Fitness is a Four Letter Word

 

A new year! A resolve to accomplish a personal goal to improve health and well-being often comes with the New Year. Sadly, statistics show that 88% of those who make resolutions do not see them through. Patients tell me time and again, “I tried to exercise more or I tried to lose weight but I didn’t see any results so I gave up”. People are always rushing and looking for the quick fix, but a quick fix is quickly broken. Short term tactics need to be developed in order to keep you on a course for success.

If you are serious about achieving a goal related to health and fitness make it a S.M.A.R.T. goal … Specific, Measurable, Attainable, Realistic and Timely. My suggestions would be to start with something you can do because you have been doing it most of your life. WALK! Hippocrates, the father of western medicine stated simply, “Walking is Man’s Best Medicine”.

The health benefits of regular and consistent walking are well known – prevent or manage high blood pressure, heart disease, type 2 diabetes, osteoporosis; maintain a healthy weight; improve balance and coordination; improve sleep and mood.

Your walking goal can be SPECIFIC to your current status and needs. If you require a walking assistive device like a cane or walker your goal can be to get up from sitting a specific number of times per day or while using your device walk a specific amount of time each day. If the weather is not permitting an outdoor walk, try putting on some music indoors and time a brisk walking on the spot or add some stairs. You can MEASURE your walking goal in time, speed, distance, number of steps and/or heart rate. Your goal is ATTAINABLE because walking is a skill you possess and you have the necessary equipment, although footwear is a topic for another day. A goal related to walking is REALISTIC. It is functional. It gets us to and from places. Walking is TIMELY. You can stand up and start now.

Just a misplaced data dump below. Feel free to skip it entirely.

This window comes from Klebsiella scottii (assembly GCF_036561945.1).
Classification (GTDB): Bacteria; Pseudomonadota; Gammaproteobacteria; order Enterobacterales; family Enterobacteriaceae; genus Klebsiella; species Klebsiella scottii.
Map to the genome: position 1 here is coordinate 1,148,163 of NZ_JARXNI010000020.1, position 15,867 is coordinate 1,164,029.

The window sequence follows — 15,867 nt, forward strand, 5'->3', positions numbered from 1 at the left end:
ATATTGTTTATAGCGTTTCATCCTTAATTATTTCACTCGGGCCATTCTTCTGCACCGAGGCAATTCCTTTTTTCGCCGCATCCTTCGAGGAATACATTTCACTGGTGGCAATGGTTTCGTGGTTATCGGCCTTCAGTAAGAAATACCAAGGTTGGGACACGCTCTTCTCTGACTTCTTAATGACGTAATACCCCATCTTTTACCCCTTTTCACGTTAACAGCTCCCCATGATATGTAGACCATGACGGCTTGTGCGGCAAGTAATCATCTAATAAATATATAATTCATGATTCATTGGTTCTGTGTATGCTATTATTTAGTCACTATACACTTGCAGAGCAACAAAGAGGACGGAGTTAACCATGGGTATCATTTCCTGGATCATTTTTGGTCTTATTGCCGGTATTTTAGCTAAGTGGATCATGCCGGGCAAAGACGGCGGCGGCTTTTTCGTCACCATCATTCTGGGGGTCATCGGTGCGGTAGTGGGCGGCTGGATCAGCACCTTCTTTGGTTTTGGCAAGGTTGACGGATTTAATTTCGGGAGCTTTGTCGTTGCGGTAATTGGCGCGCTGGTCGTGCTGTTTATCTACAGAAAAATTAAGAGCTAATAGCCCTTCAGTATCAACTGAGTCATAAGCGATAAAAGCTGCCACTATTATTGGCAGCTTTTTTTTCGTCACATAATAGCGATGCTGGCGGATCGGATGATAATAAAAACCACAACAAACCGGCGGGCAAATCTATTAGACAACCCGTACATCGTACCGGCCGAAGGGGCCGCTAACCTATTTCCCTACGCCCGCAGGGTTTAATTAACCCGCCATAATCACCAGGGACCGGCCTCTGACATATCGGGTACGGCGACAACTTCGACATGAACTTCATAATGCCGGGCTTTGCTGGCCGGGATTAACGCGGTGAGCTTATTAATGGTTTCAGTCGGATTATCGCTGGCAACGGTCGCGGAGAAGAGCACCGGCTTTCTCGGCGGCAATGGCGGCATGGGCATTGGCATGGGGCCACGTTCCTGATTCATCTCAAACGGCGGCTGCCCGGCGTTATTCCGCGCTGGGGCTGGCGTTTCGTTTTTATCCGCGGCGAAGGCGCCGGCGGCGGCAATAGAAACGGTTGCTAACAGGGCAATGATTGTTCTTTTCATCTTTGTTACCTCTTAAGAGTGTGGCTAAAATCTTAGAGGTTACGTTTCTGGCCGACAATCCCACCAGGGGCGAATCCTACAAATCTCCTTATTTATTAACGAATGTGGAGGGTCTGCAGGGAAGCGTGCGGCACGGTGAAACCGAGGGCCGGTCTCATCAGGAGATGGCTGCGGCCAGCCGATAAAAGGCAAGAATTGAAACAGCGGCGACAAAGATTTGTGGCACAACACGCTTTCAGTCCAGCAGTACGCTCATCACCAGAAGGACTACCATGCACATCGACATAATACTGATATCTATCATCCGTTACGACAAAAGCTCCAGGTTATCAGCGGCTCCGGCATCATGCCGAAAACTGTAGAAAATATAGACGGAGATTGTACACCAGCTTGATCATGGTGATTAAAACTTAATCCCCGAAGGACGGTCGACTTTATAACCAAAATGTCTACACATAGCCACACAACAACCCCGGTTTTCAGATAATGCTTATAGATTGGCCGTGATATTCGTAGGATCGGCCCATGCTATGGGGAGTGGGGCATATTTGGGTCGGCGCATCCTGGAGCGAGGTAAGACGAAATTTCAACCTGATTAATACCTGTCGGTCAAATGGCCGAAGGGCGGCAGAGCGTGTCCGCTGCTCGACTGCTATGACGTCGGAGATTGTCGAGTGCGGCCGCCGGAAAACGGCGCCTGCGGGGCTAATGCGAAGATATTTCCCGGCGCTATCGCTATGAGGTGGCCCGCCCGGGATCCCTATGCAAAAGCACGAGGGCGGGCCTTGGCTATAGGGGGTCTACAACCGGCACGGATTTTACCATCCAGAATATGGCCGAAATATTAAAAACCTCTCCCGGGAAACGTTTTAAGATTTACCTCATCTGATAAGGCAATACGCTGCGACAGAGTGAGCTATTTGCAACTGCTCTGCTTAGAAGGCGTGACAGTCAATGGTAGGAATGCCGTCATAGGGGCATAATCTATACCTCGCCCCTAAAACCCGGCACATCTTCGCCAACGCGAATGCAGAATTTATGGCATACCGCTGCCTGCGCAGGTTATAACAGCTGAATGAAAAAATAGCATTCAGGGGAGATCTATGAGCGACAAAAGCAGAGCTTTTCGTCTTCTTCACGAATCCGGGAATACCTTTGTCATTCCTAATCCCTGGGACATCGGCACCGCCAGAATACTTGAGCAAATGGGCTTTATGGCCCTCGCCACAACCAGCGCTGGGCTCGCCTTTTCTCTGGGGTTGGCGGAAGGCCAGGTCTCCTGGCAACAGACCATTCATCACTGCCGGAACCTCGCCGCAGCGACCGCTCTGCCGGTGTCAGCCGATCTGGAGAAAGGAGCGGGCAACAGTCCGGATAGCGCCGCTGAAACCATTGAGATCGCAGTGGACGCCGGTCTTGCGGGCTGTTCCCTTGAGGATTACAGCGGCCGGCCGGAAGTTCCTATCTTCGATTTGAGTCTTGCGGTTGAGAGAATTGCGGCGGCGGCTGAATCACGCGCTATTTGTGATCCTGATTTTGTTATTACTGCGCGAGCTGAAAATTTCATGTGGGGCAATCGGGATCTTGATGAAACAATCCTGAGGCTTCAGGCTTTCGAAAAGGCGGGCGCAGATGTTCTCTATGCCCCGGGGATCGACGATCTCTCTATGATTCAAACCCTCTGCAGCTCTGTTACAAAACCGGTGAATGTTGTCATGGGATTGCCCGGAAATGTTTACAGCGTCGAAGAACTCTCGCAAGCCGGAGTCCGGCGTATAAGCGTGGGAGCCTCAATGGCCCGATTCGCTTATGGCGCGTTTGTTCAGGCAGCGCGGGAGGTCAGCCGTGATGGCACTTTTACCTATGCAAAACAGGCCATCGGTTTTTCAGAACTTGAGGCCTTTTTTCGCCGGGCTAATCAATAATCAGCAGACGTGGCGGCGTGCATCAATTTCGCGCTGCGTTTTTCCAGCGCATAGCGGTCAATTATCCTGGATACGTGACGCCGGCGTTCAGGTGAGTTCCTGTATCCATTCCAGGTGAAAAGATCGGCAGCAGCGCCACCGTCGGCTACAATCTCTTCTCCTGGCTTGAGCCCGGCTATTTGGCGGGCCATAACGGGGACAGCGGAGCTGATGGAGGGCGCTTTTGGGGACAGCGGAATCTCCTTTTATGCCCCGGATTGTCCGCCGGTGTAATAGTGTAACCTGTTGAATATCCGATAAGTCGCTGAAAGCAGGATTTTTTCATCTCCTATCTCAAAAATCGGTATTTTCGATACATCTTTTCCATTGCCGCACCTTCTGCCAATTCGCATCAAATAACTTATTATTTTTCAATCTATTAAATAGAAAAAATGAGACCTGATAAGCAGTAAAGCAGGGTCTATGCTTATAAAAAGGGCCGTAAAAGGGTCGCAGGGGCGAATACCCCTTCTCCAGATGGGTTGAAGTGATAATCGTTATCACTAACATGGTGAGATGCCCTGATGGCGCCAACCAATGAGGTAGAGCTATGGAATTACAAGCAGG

Once you feel the satisfaction of achieving your goal of walking more or better, you can challenge yourself by increasing speed or time, adding the resistance of walking poles or changing your environment.

As with any new endeavor be sure to check with your health practitioner regarding your goals. If all good, then stop reading this and get up and go!

About the author: Joanne (Billings) Olsen, a Madawaska Valley native, is a Registered Physiotherapist with the College of Physiotherapists of Ontario. After 40 years of successful clinical practice and Peer Mentoring in Regulation in Southern Ontario, Joanne has returned to her roots to share what she ventured off to learn.